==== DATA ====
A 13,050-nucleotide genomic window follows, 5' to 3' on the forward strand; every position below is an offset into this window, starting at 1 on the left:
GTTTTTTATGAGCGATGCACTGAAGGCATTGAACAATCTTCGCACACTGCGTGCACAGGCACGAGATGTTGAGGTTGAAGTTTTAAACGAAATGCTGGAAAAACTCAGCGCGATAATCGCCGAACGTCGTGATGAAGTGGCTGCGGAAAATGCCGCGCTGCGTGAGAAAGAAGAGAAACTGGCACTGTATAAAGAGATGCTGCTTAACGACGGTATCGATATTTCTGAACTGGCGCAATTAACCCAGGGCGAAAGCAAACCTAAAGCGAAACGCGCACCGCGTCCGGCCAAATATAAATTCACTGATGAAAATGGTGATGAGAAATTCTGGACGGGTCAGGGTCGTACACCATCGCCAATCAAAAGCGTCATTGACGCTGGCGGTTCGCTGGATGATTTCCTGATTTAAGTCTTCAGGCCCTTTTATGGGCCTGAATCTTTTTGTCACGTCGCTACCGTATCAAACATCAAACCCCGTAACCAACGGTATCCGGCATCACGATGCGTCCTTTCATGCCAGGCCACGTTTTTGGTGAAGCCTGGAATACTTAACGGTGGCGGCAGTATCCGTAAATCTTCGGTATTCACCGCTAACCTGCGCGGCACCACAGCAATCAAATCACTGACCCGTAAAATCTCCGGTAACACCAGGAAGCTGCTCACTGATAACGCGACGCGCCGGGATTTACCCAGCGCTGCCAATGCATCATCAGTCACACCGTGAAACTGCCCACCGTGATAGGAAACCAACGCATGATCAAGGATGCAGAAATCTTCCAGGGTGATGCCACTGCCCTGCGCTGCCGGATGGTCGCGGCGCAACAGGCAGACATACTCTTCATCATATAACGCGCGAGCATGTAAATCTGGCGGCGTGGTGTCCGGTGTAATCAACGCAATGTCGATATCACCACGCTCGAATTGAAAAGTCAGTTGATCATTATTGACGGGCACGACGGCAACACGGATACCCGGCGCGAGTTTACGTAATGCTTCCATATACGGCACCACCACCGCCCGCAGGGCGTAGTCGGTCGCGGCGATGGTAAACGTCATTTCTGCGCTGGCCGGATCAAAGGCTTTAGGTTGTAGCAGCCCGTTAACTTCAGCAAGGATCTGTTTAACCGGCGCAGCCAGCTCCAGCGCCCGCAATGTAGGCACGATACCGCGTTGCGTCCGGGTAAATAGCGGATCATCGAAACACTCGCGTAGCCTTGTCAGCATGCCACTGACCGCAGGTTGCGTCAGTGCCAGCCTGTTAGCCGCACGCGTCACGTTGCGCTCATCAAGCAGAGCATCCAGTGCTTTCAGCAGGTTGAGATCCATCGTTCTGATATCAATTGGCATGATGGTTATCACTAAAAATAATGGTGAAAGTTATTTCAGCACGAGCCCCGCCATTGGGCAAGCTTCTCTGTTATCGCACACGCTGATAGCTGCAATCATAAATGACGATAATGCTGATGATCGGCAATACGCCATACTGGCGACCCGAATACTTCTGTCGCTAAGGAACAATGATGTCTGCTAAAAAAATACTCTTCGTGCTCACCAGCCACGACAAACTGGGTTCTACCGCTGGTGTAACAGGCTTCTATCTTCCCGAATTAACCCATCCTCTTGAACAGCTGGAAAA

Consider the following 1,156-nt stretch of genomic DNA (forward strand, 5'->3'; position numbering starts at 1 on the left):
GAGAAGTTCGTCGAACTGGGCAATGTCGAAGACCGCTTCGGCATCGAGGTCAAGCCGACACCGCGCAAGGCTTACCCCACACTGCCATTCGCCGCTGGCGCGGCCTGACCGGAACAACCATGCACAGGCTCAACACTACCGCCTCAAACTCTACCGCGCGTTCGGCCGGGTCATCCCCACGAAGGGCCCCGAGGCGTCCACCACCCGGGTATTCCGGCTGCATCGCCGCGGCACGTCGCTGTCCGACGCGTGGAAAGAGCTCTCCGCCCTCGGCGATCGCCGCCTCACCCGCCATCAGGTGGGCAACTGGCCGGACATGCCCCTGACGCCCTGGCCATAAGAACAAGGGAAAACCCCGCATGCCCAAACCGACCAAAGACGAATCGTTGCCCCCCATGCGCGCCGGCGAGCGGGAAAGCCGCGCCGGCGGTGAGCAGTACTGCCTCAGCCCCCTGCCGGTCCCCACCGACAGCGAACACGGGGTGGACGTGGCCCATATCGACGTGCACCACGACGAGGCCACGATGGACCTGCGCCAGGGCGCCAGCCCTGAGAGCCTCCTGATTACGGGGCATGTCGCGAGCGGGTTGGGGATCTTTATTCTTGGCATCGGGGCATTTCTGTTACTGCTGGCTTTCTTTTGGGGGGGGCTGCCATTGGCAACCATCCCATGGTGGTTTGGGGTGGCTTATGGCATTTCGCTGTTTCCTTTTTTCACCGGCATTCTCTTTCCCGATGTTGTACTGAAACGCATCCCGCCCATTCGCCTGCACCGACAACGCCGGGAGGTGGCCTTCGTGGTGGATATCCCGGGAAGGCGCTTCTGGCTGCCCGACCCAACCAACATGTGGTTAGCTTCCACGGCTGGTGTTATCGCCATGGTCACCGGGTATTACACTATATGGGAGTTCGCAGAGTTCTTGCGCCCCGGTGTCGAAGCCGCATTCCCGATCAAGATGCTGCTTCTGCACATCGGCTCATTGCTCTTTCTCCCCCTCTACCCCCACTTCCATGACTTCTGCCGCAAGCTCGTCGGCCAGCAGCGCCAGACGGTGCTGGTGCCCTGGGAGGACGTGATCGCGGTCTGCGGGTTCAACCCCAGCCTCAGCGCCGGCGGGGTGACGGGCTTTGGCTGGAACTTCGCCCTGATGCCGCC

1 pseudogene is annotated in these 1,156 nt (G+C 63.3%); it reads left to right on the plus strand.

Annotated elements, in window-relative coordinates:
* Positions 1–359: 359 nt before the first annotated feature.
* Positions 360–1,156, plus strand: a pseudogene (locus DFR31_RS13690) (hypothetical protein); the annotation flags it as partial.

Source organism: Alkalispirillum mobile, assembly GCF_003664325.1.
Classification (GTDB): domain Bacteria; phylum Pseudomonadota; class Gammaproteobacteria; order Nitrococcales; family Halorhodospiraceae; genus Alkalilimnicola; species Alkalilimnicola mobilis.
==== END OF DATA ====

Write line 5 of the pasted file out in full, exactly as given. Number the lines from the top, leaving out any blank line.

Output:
1 pseudogene is annotated in these 1,156 nt (G+C 63.3%); it reads left to right on the plus strand.